Sunday, June 28, 2015

Atul Gawande

How we seek to spend our time may depend on how much time we perceive ourselves to have. . . . When horizons are measured in decades, most desire all that stuff at the top of Maslow's pyramid ─achievement, creativity, and other attributes of "self-actualization." But as your horizons contract ─when you see the future ahead of you as finite and uncertain─ your focus shifts to the here and now, to everyday pleasures and the people closest to you. (p 97)

The problem with medicine and the institutions it has spawned for the care of the sick and the old is not that they have had an incorrect view of what makes life significant. The problem is that they have had almost no view at all. Medicine's focus is narrow. Medical professionals concentrate on repair of health, not sustenance of the soul. Yet─and this is the painful paradox─we have decided that they should be the ones who largely define how we live in our waning days. For more than half a century now, we have treated the trials of sickness, aging, and mortality as medical concerns. It's been an experiment in social engineering, putting our fates in the hands of people valued more for their technical prowess than for their understanding of human needs.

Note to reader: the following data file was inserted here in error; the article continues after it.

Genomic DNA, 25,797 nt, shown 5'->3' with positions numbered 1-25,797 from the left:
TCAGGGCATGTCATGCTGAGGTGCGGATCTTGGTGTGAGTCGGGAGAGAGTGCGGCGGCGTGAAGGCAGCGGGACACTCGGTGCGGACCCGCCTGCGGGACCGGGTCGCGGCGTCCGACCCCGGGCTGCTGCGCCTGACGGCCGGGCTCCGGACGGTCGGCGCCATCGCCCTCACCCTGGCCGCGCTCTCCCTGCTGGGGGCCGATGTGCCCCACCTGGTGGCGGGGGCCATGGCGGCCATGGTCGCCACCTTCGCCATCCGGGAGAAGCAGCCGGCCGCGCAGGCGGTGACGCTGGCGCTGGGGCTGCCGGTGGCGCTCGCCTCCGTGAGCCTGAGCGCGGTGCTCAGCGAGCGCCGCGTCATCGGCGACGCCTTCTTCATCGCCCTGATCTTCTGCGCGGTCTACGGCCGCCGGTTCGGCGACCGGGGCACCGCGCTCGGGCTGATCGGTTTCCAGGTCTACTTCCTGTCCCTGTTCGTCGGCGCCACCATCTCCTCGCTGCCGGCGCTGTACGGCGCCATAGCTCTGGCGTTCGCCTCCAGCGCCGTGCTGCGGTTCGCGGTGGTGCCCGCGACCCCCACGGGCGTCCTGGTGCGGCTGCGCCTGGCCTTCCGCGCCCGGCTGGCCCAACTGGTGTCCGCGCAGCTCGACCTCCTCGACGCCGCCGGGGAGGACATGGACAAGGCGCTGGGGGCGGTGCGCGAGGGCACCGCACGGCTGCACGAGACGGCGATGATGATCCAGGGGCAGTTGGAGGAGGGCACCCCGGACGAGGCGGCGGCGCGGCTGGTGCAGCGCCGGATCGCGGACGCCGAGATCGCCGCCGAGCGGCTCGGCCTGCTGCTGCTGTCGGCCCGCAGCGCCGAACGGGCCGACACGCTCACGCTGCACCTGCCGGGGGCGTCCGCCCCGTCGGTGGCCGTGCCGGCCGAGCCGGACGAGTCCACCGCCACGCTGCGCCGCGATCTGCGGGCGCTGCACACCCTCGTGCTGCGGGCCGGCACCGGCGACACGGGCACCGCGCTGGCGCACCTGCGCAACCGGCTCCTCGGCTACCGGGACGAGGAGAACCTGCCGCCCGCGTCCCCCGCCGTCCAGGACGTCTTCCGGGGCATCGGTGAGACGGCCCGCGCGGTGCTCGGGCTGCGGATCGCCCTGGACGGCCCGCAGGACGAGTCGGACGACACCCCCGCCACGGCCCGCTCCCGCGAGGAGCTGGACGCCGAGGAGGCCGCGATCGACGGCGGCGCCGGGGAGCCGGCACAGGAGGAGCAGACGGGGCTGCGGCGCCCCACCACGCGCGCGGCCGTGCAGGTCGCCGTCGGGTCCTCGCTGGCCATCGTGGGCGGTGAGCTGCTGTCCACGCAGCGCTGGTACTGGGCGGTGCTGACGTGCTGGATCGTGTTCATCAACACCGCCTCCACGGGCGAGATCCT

That experiment has failed. If safety and protection were all we sought in life, perhaps we could conclude differently. But because we seek a life of worth and purpose, and yet are routinely denied the conditions that might make it possible, there is no other way to see what modern society has done. (p 128)

Gawande, Atul. Being Mortal: Medicine and What Matters in the End. New York: Metropolitan , Henry Holt, 2014. Print.